IN THE NEWS
August 1, 2013
PUBLISHED: Middle Devonian (Givetian) sharks from Cairo, New York (USA): Evidence of early cosmopolitanism

earth-science review

Collaboration between researchers at the University of Quebec-Rimouski and New York State Museum staff has led to completion of a study on the global distribution of fossil sharks. The fossil shark material described in the report consists of tiny dermal teeth recovered from a large quarry on the northern flank of the Catskill Mountains. "Dermal teeth" are present in most sharks, and make for a sand-paper like feel of their skin. This report is presently on line and will shortly be published in print form.

A very important contribution was made in the early 1900s by New York State Museum Director John M. Clarke. He concluded that major groups of Middle Devonian-age (c. 365 million years ago) marine fossils known in New York appeared earlier significantly earlier in the Devonian of the Amazon Basin of South America and only later spread into North America. This pattern of changes in paleogeographic distribution was shown in 2007, when specimens of Earth's fossil tree were shown to be found in Venezuela and eastern New York State. Now, fossil sharks first described from Antarctica have also been found in eastern New York.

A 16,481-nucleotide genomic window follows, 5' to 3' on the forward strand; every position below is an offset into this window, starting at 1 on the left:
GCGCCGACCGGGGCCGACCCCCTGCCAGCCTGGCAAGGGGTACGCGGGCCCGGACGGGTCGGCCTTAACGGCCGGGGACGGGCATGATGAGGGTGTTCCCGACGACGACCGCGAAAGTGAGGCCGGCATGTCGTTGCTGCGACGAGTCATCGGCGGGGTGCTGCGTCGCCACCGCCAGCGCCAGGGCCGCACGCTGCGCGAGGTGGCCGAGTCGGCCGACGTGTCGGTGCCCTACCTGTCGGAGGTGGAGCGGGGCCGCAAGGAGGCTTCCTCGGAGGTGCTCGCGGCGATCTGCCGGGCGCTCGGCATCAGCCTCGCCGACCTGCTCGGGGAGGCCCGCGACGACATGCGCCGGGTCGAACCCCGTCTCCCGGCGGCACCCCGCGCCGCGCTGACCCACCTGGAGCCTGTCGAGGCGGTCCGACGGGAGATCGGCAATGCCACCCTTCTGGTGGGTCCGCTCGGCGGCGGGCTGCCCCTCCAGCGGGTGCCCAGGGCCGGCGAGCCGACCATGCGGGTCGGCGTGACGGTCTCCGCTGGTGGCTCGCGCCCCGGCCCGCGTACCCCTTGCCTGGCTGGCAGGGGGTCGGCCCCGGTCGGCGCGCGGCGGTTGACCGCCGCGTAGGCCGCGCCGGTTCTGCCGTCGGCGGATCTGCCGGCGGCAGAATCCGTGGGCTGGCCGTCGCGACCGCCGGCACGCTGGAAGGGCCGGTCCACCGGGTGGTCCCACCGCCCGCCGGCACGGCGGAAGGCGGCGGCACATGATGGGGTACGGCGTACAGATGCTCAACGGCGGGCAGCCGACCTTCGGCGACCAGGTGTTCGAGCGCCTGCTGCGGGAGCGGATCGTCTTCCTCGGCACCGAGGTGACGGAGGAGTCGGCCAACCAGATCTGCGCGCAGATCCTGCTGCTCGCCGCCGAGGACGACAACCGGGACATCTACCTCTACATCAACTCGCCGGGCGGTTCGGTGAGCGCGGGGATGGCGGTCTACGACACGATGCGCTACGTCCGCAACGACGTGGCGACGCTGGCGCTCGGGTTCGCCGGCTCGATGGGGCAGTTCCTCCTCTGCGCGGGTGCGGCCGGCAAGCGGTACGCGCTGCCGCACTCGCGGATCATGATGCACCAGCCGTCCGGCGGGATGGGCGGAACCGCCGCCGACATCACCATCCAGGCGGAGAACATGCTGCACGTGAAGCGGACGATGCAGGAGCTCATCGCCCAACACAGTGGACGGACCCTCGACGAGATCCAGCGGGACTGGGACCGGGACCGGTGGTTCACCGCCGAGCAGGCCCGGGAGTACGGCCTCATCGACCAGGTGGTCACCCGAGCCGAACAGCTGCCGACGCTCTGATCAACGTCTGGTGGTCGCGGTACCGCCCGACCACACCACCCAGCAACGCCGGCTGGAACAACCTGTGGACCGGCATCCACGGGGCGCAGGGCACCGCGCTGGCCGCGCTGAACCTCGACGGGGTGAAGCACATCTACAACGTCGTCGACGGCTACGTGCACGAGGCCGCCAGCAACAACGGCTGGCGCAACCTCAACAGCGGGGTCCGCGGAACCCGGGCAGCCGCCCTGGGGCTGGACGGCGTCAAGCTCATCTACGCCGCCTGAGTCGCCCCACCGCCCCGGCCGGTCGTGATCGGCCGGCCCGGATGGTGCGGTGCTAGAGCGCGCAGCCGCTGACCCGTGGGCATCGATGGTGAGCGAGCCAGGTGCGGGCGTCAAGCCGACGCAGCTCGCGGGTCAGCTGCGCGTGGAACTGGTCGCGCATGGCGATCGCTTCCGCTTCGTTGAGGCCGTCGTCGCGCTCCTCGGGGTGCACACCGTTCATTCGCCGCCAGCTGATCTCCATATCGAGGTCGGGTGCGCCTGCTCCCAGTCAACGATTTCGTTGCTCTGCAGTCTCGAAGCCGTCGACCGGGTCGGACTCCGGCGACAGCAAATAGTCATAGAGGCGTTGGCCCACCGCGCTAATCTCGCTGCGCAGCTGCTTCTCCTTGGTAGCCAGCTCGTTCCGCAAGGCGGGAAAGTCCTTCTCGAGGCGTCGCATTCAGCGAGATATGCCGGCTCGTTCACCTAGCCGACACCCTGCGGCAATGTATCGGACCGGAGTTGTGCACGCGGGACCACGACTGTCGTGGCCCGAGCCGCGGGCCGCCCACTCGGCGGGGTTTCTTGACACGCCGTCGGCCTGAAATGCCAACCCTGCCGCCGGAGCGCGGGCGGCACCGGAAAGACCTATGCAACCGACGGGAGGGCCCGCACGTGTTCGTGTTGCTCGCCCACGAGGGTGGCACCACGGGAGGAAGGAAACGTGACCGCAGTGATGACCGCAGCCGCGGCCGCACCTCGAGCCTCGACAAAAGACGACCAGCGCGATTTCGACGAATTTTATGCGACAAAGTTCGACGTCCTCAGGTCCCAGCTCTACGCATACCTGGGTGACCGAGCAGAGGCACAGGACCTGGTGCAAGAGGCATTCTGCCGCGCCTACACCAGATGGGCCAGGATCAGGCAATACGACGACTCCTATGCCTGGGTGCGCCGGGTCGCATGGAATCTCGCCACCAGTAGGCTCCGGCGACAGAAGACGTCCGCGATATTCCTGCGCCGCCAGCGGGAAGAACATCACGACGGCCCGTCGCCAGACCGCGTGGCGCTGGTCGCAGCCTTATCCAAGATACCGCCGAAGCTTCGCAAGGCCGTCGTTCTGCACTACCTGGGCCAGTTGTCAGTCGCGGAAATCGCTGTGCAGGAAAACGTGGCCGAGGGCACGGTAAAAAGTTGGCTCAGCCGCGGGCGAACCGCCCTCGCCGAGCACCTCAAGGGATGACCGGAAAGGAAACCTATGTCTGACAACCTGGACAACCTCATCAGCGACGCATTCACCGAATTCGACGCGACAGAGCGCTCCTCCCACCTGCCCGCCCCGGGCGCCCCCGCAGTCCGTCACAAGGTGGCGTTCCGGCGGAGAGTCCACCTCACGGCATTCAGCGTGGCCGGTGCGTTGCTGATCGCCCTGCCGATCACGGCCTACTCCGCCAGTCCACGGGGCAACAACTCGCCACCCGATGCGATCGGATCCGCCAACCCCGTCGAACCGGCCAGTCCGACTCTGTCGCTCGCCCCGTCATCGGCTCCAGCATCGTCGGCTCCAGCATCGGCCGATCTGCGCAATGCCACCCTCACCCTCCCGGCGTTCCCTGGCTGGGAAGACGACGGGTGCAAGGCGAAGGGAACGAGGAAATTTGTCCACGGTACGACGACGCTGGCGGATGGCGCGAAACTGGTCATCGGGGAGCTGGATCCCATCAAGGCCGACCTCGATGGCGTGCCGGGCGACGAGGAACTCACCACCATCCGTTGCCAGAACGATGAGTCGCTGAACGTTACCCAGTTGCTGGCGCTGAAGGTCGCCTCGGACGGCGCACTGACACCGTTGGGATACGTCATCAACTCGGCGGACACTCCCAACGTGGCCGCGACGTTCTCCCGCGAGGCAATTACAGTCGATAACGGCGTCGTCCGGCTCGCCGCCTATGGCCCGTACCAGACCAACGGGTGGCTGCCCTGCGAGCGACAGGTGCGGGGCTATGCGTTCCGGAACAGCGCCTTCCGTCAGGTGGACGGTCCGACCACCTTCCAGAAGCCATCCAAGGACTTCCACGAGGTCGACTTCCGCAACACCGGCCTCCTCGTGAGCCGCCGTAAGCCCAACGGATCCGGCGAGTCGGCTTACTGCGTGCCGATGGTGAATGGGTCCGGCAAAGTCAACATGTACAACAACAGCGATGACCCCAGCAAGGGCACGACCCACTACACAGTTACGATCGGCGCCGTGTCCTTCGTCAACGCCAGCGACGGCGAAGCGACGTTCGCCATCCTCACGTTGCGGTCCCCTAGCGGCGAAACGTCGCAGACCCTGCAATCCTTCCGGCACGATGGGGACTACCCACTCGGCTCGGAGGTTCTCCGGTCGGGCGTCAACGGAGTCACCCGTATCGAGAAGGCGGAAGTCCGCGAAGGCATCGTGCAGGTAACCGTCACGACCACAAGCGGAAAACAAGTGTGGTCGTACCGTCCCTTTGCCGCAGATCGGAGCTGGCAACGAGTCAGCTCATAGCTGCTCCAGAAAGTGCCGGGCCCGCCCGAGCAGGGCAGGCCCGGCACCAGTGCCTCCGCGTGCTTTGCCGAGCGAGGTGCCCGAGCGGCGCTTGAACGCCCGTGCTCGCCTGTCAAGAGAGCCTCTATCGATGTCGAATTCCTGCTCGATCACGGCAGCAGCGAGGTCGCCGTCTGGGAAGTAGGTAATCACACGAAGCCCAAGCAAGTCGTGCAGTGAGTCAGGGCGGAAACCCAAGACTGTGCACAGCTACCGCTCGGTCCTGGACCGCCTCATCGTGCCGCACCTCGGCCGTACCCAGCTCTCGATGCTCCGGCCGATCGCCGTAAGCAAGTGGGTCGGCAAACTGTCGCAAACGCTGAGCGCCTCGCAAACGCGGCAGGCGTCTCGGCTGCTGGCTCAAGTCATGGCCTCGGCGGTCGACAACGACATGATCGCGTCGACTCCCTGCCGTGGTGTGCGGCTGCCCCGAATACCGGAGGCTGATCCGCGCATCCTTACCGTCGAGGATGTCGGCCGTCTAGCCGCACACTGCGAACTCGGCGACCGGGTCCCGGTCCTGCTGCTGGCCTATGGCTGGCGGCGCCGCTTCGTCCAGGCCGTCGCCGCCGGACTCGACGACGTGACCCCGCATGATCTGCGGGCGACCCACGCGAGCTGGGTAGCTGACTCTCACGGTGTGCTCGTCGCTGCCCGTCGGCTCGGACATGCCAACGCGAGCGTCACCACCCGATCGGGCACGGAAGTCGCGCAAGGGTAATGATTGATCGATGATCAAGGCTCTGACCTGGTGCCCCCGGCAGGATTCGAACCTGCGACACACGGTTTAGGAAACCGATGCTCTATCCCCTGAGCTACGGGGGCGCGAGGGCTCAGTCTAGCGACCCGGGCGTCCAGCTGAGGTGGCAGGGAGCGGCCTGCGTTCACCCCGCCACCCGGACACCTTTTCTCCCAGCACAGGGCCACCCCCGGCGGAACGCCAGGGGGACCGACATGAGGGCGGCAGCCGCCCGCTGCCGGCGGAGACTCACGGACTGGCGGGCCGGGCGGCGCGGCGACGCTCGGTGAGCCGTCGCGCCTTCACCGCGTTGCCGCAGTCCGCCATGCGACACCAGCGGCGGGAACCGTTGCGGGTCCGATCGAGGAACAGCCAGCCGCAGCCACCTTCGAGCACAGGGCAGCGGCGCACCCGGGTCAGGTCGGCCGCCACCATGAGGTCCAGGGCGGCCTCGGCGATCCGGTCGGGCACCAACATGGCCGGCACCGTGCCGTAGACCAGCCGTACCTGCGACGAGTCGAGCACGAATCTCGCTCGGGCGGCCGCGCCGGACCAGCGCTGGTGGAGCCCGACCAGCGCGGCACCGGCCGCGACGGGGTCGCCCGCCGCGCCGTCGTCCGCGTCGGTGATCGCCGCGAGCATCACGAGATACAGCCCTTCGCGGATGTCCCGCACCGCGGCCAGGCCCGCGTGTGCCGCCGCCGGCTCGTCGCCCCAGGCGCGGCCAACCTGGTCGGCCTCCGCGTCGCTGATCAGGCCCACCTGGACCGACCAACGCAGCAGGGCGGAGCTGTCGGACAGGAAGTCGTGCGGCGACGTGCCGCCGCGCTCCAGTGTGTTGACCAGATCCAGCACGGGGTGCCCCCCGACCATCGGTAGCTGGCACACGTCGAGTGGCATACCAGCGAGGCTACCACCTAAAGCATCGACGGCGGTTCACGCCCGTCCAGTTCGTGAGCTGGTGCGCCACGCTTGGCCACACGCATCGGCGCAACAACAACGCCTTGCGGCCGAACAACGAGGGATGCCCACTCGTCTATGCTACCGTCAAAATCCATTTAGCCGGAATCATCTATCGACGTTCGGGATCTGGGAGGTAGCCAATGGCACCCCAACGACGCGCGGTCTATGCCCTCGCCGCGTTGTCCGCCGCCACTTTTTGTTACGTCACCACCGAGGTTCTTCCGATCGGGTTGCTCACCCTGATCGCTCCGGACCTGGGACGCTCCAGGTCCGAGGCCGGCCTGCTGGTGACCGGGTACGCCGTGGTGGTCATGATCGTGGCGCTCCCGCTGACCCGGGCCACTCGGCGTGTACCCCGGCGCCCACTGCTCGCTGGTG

These discoveries reflect the fact that vast tectonic forces that shift parts of the Earth's crust around were serving to bring the giant Gondwana paleocontinent (which included South America, Africa, and Antarctica) close to the southern and eastern margin of ancient North America. By the Middle Devonian, the combined South American and African margin of west Gondwana and southern North America were so close that marine invertebrate animals, spores of early trees, and sharks were crossing into North America. As a result, marine and land communities were transformed in North America with new plant and animal immigrants. By the later Carboniferous Period, the South American and African margins of Gondwana collided with ancestral North America and uplifted the Appalachian and Ouachita mountains.

As of August, 2013, the paper is available on-line as an uncorrected galley on the Acta Palaeontologica Polonica web site: http://www.app.pan.pl/article/item/app20120101.html
It will be published in print later in the year.

 

 


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